Skidmore welcomes Class of 2019
Members of the Class of 2019 during opening weekend.
(Andy Camp photo)
Interesting, involved, impassioned, idealistic, and international all characterize Skidmore’s Class of 2019, which last week was formally welcomed to the campus community at New Student Convocation.
“We are very, very glad that you are here,” President Philip Glotzbach told the 694 first-years, 27 transfer students, and their families and friends. “You are about to embark on an amazing, transformative journey.…If you forget everything else I say to you today, please remember this: You are in charge of your college career, and that career begins today—not next week, or next semester, or next year, but today! Begin now to take full advantage of these next precious years of your life.”
Drawn from 8,500 applicants—the second largest total in school history—the incoming class hails from 33 U.S. states and 32 foreign countries. (Hear from a few of them right here.)
A record-high 13 percent are international students, an additional seven percent are dual-passport holders, and 24 percent speak a language other than English at home, including Balinese, Urdu, and Twi. Thirty-five new students, including three from China, are currently overseas, in Skidmore’s First-Year Experience in London program.
Twenty-three percent of the class self-identified as students of color when they applied. Fourteen percent are the first members of their families to go to college; 53 percent attended public or charter schools, and 47 percent private or parochial schools. Slightly more than 60 percent are women, slightly less than 40 percent are men. And 37 percent applied and were accepted through early decision.
Beyond the numbers is the wide range of experiences, backgrounds, and talents they bring to the community.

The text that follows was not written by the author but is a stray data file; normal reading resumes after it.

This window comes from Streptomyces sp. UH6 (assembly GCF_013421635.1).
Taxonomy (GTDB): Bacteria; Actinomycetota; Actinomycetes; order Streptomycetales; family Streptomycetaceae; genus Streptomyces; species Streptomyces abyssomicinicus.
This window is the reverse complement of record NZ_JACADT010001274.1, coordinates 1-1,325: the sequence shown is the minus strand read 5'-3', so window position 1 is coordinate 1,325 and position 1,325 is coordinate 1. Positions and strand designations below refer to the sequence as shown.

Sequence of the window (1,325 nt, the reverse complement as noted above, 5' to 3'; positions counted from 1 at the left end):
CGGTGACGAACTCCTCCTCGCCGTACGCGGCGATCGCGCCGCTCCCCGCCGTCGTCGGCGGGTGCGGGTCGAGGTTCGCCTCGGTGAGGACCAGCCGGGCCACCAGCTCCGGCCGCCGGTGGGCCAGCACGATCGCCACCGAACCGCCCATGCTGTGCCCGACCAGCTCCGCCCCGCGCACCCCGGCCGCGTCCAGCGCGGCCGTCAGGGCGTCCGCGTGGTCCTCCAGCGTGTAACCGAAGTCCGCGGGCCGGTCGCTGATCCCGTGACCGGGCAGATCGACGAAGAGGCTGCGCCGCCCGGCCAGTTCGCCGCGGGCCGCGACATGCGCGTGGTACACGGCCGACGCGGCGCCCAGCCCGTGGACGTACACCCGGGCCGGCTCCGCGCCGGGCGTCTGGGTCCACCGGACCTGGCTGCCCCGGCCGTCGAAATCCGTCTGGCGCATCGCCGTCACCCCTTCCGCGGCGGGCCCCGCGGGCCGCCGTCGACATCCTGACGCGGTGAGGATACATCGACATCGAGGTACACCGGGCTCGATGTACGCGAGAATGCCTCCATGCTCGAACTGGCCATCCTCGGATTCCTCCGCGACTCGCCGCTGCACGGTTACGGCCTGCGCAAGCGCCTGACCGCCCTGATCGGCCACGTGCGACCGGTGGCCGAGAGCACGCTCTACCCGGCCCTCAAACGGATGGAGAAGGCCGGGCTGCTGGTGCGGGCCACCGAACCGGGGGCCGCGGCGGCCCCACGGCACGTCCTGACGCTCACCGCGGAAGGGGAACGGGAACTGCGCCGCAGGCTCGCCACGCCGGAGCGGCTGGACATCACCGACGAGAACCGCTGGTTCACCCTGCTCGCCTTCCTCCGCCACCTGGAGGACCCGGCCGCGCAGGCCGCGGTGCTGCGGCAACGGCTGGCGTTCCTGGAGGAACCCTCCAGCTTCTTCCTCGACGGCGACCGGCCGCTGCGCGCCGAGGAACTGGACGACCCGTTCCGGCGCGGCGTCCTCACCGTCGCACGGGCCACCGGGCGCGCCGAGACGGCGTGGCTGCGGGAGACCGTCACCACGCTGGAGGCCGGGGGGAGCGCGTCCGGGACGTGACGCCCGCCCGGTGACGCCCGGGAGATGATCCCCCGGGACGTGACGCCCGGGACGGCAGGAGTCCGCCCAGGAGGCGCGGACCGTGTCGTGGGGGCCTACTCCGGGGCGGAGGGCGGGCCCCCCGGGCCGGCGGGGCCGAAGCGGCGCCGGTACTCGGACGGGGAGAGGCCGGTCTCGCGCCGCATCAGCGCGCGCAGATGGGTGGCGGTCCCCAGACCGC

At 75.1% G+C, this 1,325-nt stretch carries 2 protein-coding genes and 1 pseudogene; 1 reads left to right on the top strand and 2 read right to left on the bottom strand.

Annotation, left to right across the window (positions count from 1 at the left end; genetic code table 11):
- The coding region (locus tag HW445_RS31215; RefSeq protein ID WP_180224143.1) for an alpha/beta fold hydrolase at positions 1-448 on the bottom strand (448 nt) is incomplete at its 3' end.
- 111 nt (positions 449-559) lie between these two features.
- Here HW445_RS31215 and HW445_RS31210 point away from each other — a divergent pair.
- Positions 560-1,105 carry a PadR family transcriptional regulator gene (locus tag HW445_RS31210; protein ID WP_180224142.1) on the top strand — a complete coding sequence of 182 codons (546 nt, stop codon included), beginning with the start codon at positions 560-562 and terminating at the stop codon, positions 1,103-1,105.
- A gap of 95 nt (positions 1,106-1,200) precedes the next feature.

At Convocation, Vice President and Dean of Admissions and Financial Aid Mary Lou Bates reported: “You have volunteered as museum docents and urban gardeners, and one of you collected more than 1,000 pairs of shoes for needy families. You’ve worked on a drainage system in Costa Rica and with Tibetan refugees in India.”
Others, she continued, worked as a farm-stand manager, a pet portrait painter, and a professional model. One created a business buying and selling ponies. Others started a constitutional scholars club, a Hands Up for Haiti club, and a ukulele club. One student performed for the Queen of Norway and another studied with the Rockettes.
Internships? How about a center for genomics and genetics, the Harlem Arts Festival, or the U.S. Embassy in Paris. Hobbies? Try beekeeping and designing complex-strategy board games. Top achievers include one who maintained perfect attendance throughout high school, a hot-dog eating champion, and state title winners in soccer, skiing, and baseball. One student even sailed across the Atlantic with his grandfather.
Now, all the ’19 classmates start an exciting new chapter. ~ By Peter MacDonald